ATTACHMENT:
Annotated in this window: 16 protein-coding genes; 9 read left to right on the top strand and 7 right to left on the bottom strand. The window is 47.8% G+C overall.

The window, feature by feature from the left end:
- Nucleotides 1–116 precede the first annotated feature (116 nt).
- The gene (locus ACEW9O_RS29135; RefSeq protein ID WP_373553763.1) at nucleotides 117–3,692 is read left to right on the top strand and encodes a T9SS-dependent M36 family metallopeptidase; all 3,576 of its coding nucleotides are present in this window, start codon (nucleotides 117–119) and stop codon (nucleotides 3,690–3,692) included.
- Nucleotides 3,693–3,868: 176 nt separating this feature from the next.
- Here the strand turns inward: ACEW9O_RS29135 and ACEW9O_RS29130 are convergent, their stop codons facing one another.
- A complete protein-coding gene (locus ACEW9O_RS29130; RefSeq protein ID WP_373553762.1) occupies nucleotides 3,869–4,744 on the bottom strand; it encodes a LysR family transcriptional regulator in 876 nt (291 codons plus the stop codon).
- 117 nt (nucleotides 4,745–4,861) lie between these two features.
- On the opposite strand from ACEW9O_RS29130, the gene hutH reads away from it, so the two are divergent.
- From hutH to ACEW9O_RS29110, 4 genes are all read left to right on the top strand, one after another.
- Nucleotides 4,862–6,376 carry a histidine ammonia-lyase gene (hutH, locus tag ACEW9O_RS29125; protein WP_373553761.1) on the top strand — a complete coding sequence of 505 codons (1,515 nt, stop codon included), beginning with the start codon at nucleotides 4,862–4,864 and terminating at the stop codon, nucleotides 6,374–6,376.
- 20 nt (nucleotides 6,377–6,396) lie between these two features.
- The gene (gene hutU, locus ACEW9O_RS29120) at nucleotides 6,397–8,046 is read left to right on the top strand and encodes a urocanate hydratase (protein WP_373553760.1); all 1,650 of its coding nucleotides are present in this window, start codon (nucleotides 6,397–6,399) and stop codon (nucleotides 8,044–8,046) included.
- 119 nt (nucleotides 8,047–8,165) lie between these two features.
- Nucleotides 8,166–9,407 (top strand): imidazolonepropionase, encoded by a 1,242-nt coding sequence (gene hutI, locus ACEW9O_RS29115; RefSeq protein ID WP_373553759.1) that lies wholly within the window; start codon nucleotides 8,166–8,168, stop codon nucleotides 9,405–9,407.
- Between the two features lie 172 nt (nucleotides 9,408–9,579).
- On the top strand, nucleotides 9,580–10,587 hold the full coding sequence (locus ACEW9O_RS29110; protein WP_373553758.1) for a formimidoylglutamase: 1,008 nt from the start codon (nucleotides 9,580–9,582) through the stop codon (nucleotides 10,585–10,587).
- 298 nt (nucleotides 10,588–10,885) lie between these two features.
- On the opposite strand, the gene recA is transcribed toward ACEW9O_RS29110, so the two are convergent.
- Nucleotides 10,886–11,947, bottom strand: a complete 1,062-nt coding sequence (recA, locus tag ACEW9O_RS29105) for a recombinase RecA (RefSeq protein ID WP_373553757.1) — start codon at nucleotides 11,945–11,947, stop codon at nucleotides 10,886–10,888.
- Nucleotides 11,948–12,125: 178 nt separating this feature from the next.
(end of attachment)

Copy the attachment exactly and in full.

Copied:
Annotated in this window: 16 protein-coding genes; 9 read left to right on the top strand and 7 right to left on the bottom strand. The window is 47.8% G+C overall.

The window, feature by feature from the left end:
- Nucleotides 1–116 precede the first annotated feature (116 nt).
- The gene (locus ACEW9O_RS29135; RefSeq protein ID WP_373553763.1) at nucleotides 117–3,692 is read left to right on the top strand and encodes a T9SS-dependent M36 family metallopeptidase; all 3,576 of its coding nucleotides are present in this window, start codon (nucleotides 117–119) and stop codon (nucleotides 3,690–3,692) included.
- Nucleotides 3,693–3,868: 176 nt separating this feature from the next.
- Here the strand turns inward: ACEW9O_RS29135 and ACEW9O_RS29130 are convergent, their stop codons facing one another.
- A complete protein-coding gene (locus ACEW9O_RS29130; RefSeq protein ID WP_373553762.1) occupies nucleotides 3,869–4,744 on the bottom strand; it encodes a LysR family transcriptional regulator in 876 nt (291 codons plus the stop codon).
- 117 nt (nucleotides 4,745–4,861) lie between these two features.
- On the opposite strand from ACEW9O_RS29130, the gene hutH reads away from it, so the two are divergent.
- From hutH to ACEW9O_RS29110, 4 genes are all read left to right on the top strand, one after another.
- Nucleotides 4,862–6,376 carry a histidine ammonia-lyase gene (hutH, locus tag ACEW9O_RS29125; protein WP_373553761.1) on the top strand — a complete coding sequence of 505 codons (1,515 nt, stop codon included), beginning with the start codon at nucleotides 4,862–4,864 and terminating at the stop codon, nucleotides 6,374–6,376.
- 20 nt (nucleotides 6,377–6,396) lie between these two features.
- The gene (gene hutU, locus ACEW9O_RS29120) at nucleotides 6,397–8,046 is read left to right on the top strand and encodes a urocanate hydratase (protein WP_373553760.1); all 1,650 of its coding nucleotides are present in this window, start codon (nucleotides 6,397–6,399) and stop codon (nucleotides 8,044–8,046) included.
- 119 nt (nucleotides 8,047–8,165) lie between these two features.
- Nucleotides 8,166–9,407 (top strand): imidazolonepropionase, encoded by a 1,242-nt coding sequence (gene hutI, locus ACEW9O_RS29115; RefSeq protein ID WP_373553759.1) that lies wholly within the window; start codon nucleotides 8,166–8,168, stop codon nucleotides 9,405–9,407.
- Between the two features lie 172 nt (nucleotides 9,408–9,579).
- On the top strand, nucleotides 9,580–10,587 hold the full coding sequence (locus ACEW9O_RS29110; protein WP_373553758.1) for a formimidoylglutamase: 1,008 nt from the start codon (nucleotides 9,580–9,582) through the stop codon (nucleotides 10,585–10,587).
- 298 nt (nucleotides 10,588–10,885) lie between these two features.
- On the opposite strand, the gene recA is transcribed toward ACEW9O_RS29110, so the two are convergent.
- Nucleotides 10,886–11,947, bottom strand: a complete 1,062-nt coding sequence (recA, locus tag ACEW9O_RS29105) for a recombinase RecA (RefSeq protein ID WP_373553757.1) — start codon at nucleotides 11,945–11,947, stop codon at nucleotides 10,886–10,888.
- Nucleotides 11,948–12,125: 178 nt separating this feature from the next.